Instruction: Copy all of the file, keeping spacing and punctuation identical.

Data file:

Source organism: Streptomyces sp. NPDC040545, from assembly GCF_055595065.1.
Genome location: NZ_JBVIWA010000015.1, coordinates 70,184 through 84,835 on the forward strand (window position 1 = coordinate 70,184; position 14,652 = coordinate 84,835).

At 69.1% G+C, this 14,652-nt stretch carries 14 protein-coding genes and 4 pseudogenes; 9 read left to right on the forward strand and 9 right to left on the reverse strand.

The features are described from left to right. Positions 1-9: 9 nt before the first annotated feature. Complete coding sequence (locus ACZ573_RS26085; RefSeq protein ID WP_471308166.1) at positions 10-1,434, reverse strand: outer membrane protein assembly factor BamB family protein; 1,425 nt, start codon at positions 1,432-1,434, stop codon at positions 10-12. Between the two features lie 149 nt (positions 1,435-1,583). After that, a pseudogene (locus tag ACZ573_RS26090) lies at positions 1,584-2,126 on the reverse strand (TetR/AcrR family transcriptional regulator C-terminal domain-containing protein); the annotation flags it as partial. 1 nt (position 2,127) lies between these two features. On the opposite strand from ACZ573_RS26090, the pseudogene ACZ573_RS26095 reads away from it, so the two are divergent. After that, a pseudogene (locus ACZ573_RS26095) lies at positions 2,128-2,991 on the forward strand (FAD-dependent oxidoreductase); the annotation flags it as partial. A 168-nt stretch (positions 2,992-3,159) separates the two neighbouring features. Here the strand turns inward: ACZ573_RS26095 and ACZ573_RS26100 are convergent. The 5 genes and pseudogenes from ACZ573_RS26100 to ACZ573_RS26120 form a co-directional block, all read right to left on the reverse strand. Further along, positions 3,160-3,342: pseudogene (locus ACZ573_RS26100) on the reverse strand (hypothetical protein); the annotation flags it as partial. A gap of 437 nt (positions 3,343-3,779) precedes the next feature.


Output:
Source organism: Streptomyces sp. NPDC040545, from assembly GCF_055595065.1.
Genome location: NZ_JBVIWA010000015.1, coordinates 70,184 through 84,835 on the forward strand (window position 1 = coordinate 70,184; position 14,652 = coordinate 84,835).

At 69.1% G+C, this 14,652-nt stretch carries 14 protein-coding genes and 4 pseudogenes; 9 read left to right on the forward strand and 9 right to left on the reverse strand.

The features are described from left to right. Positions 1-9: 9 nt before the first annotated feature. Complete coding sequence (locus ACZ573_RS26085; RefSeq protein ID WP_471308166.1) at positions 10-1,434, reverse strand: outer membrane protein assembly factor BamB family protein; 1,425 nt, start codon at positions 1,432-1,434, stop codon at positions 10-12. Between the two features lie 149 nt (positions 1,435-1,583). After that, a pseudogene (locus tag ACZ573_RS26090) lies at positions 1,584-2,126 on the reverse strand (TetR/AcrR family transcriptional regulator C-terminal domain-containing protein); the annotation flags it as partial. 1 nt (position 2,127) lies between these two features. On the opposite strand from ACZ573_RS26090, the pseudogene ACZ573_RS26095 reads away from it, so the two are divergent. After that, a pseudogene (locus ACZ573_RS26095) lies at positions 2,128-2,991 on the forward strand (FAD-dependent oxidoreductase); the annotation flags it as partial. A 168-nt stretch (positions 2,992-3,159) separates the two neighbouring features. Here the strand turns inward: ACZ573_RS26095 and ACZ573_RS26100 are convergent. The 5 genes and pseudogenes from ACZ573_RS26100 to ACZ573_RS26120 form a co-directional block, all read right to left on the reverse strand. Further along, positions 3,160-3,342: pseudogene (locus ACZ573_RS26100) on the reverse strand (hypothetical protein); the annotation flags it as partial. A gap of 437 nt (positions 3,343-3,779) precedes the next feature.